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Can blogs presume to be ‘journalism’? Wikipedia says journalism means “the interaction of events, facts, ideas, and people that are the ‘news of the day’." I’m afraid journalists haven’t a good name at the moment.

I was reading this morning some of the Pope's thoughts on journalists and journalism.  He holds that there are few professions that have so much influence on society. They write the ‘first draft of history’, construct the agenda of the news, and introduce people to the interpretation of events. In spite of the new digital world – especially among young people – when journalists have professionalism, they remain an important and fundamental element for the vitality of a free and pluralist society.

We all need times to reflect on what we are doing and how we are doing it. This is not easy for the journalist who lives with constant ‘dead lines'. But Francis suggests that there are three essential ‘pillars’ that the journalist must always understand as important in their profession: to love the truth (to affirm it and to live it), to live with professionalism (to understand the profound meaning of one’s work), and to respect human dignity (to be aware that behind every simple report of an event there are also sentiments, emotions, and the lives of individuals). 


interesting post
thank you

blogs are opinion
interesting but usually slanted towards the writers views

journalism is supposed t be factual and impartial

but reporting is changing
my beloved New York Times is slowly switching its emphasis
because of the internet breaking news is available instantly
people no longer need news papers to know what is happening

but that last "W" ( who what when & why) that Why is harder to answer
the Times is now moving toward in depth reporting to answer - why

the Times also in its headline took a bold step
it called a statement of Donald Trump - a LIE
news people have traditionally avoided that word - too strong
they preferred "distortion" or "false"
but the NYT - fact checked it and he was plain wrong - something he was claiming was not true
it was in fact - a lie - he was lying
and they called him on it

now, the NYT is a liberal paper in it's editorial pages so there was distress that their editorial bias was creeping into their headlines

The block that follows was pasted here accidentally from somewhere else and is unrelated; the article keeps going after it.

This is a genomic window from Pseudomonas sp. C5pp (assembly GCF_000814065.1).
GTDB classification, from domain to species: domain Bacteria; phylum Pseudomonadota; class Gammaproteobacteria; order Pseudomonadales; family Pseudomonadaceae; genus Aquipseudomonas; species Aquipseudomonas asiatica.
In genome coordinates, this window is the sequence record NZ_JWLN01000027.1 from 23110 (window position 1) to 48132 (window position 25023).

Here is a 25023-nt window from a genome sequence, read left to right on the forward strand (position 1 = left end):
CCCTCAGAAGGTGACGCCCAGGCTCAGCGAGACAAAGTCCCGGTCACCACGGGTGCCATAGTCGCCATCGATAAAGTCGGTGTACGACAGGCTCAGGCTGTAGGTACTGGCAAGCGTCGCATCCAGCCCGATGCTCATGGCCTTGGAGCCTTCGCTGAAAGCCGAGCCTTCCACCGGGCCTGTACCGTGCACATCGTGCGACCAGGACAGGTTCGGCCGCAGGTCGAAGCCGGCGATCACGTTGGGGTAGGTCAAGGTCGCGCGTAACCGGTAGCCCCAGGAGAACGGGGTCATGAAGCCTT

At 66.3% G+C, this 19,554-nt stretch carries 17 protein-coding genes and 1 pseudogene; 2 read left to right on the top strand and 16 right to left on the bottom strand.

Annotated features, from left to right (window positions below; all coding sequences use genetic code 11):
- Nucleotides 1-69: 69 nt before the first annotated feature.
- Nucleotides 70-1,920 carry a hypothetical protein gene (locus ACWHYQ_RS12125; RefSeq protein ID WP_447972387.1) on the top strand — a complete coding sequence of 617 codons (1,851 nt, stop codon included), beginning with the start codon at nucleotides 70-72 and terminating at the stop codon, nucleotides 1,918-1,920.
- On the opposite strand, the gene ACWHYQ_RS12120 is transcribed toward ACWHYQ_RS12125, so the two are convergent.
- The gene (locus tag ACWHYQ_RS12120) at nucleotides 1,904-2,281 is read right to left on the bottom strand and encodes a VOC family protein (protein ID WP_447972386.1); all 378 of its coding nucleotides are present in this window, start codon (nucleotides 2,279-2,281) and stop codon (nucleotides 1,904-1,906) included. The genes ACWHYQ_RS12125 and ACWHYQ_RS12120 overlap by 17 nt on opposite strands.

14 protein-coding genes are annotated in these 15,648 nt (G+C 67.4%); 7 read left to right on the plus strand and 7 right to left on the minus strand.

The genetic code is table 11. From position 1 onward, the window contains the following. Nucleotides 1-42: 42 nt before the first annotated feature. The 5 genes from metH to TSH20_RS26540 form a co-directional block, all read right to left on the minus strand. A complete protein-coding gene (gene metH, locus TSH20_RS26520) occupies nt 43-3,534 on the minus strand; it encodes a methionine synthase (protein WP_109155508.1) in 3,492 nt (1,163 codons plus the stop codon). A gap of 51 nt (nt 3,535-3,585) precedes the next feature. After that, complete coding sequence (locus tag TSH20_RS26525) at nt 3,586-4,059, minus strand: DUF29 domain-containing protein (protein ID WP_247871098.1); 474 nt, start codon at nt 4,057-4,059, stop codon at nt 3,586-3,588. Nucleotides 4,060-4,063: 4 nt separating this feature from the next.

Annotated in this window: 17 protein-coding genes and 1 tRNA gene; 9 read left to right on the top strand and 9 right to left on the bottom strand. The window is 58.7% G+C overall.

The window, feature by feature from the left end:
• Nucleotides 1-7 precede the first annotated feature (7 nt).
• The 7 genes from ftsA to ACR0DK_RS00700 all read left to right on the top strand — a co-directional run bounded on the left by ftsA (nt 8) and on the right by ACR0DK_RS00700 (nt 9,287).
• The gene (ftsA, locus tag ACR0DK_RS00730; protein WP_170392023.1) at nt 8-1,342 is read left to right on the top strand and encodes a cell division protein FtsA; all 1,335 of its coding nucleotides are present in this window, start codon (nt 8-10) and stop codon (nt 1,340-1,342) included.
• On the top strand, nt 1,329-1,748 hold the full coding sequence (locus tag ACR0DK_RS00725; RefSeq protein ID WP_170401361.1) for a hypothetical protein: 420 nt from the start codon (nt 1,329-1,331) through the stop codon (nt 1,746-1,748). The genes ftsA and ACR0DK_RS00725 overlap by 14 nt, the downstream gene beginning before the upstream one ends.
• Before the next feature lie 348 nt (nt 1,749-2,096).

but fact is fact
when someone claims something that is not true it is indeed a lie
but it takes courage to call it that - if you are a journalist

"journalism is supposed to be factual and impartial"
I would go with that.

The broadsheets appear to be following the red-tops now unfortunately.
A good question and I suspect the answer is yes, they can.

Given my own life experience, I have a very low opinion indeed of journalists and their ilk, especially if their name happens to be Littlejohn and they work for that evil rag the Daily Mail!

Many people would consider the Irish Times an 'intellectual' paper here. Many more, especially Catholics, consider it an anti-Catholic 'rag'. I like it's Crossword!

I am disappointed with practically all newspapers available here. Their journalists would not rate very highly on Pope Francis' 'three pillar' standard.
The Guardian here is supposed to be a paper of the educated intellectual left but it employs some pretty unpleasant, bigoted people.

As for the red tops..........
I think those three pillars are a good definition of journalism.

When I was growing up, the expectation was that journalists would be impartial. I think my generation failed to acknowledge that every human being has bias. What's important is to acknowledge that bias, to do one's best to take it into account, and to work hard to expose oneself to opposing points of view and to evaluate them fairly.

I think this clip says it very well:
that clip is from the HBO drama series The Newsroom written by Aaron Sorkin
Sorkin is an acknowledged liberal
he writes his views and opinions

i loved the series!

Edited at 2016-09-24 21:29 (UTC)
What a wonderful clip, should be taken to heart by every journalist - and politician!